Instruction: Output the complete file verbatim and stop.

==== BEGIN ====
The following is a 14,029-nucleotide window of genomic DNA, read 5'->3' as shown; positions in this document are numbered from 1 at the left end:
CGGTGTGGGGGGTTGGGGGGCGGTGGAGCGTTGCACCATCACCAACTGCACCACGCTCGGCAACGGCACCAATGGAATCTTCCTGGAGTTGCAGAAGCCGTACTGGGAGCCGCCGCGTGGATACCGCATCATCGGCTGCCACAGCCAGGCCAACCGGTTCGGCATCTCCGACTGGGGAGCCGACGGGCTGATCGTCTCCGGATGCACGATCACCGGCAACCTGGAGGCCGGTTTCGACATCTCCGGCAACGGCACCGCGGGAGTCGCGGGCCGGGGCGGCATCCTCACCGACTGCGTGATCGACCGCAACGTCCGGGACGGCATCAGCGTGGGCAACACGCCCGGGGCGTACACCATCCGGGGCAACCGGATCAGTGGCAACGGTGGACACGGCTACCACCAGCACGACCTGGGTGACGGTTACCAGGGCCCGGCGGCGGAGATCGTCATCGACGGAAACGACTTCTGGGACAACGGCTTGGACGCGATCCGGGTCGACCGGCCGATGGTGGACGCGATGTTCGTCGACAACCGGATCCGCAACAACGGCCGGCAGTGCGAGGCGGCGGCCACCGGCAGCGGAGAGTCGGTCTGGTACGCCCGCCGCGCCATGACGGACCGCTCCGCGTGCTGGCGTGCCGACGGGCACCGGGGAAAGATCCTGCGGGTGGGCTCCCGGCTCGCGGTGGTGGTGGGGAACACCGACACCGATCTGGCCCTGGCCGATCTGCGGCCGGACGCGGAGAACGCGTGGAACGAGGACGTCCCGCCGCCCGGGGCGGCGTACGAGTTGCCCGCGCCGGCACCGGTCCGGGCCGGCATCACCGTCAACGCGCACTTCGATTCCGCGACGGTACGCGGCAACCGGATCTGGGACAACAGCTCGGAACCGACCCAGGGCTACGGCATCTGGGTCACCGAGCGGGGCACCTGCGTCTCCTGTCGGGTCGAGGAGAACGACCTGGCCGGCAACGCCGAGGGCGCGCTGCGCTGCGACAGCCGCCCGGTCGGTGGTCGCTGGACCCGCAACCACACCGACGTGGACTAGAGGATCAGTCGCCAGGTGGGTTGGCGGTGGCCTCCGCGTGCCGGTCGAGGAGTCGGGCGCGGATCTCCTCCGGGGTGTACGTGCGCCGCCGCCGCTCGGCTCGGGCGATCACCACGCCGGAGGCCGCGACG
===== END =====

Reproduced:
The following is a 14,029-nucleotide window of genomic DNA, read 5'->3' as shown; positions in this document are numbered from 1 at the left end:
CGGTGTGGGGGGTTGGGGGGCGGTGGAGCGTTGCACCATCACCAACTGCACCACGCTCGGCAACGGCACCAATGGAATCTTCCTGGAGTTGCAGAAGCCGTACTGGGAGCCGCCGCGTGGATACCGCATCATCGGCTGCCACAGCCAGGCCAACCGGTTCGGCATCTCCGACTGGGGAGCCGACGGGCTGATCGTCTCCGGATGCACGATCACCGGCAACCTGGAGGCCGGTTTCGACATCTCCGGCAACGGCACCGCGGGAGTCGCGGGCCGGGGCGGCATCCTCACCGACTGCGTGATCGACCGCAACGTCCGGGACGGCATCAGCGTGGGCAACACGCCCGGGGCGTACACCATCCGGGGCAACCGGATCAGTGGCAACGGTGGACACGGCTACCACCAGCACGACCTGGGTGACGGTTACCAGGGCCCGGCGGCGGAGATCGTCATCGACGGAAACGACTTCTGGGACAACGGCTTGGACGCGATCCGGGTCGACCGGCCGATGGTGGACGCGATGTTCGTCGACAACCGGATCCGCAACAACGGCCGGCAGTGCGAGGCGGCGGCCACCGGCAGCGGAGAGTCGGTCTGGTACGCCCGCCGCGCCATGACGGACCGCTCCGCGTGCTGGCGTGCCGACGGGCACCGGGGAAAGATCCTGCGGGTGGGCTCCCGGCTCGCGGTGGTGGTGGGGAACACCGACACCGATCTGGCCCTGGCCGATCTGCGGCCGGACGCGGAGAACGCGTGGAACGAGGACGTCCCGCCGCCCGGGGCGGCGTACGAGTTGCCCGCGCCGGCACCGGTCCGGGCCGGCATCACCGTCAACGCGCACTTCGATTCCGCGACGGTACGCGGCAACCGGATCTGGGACAACAGCTCGGAACCGACCCAGGGCTACGGCATCTGGGTCACCGAGCGGGGCACCTGCGTCTCCTGTCGGGTCGAGGAGAACGACCTGGCCGGCAACGCCGAGGGCGCGCTGCGCTGCGACAGCCGCCCGGTCGGTGGTCGCTGGACCCGCAACCACACCGACGTGGACTAGAGGATCAGTCGCCAGGTGGGTTGGCGGTGGCCTCCGCGTGCCGGTCGAGGAGTCGGGCGCGGATCTCCTCCGGGGTGTACGTGCGCCGCCGCCGCTCGGCTCGGGCGATCACCACGCCGGAGGCCGCGACG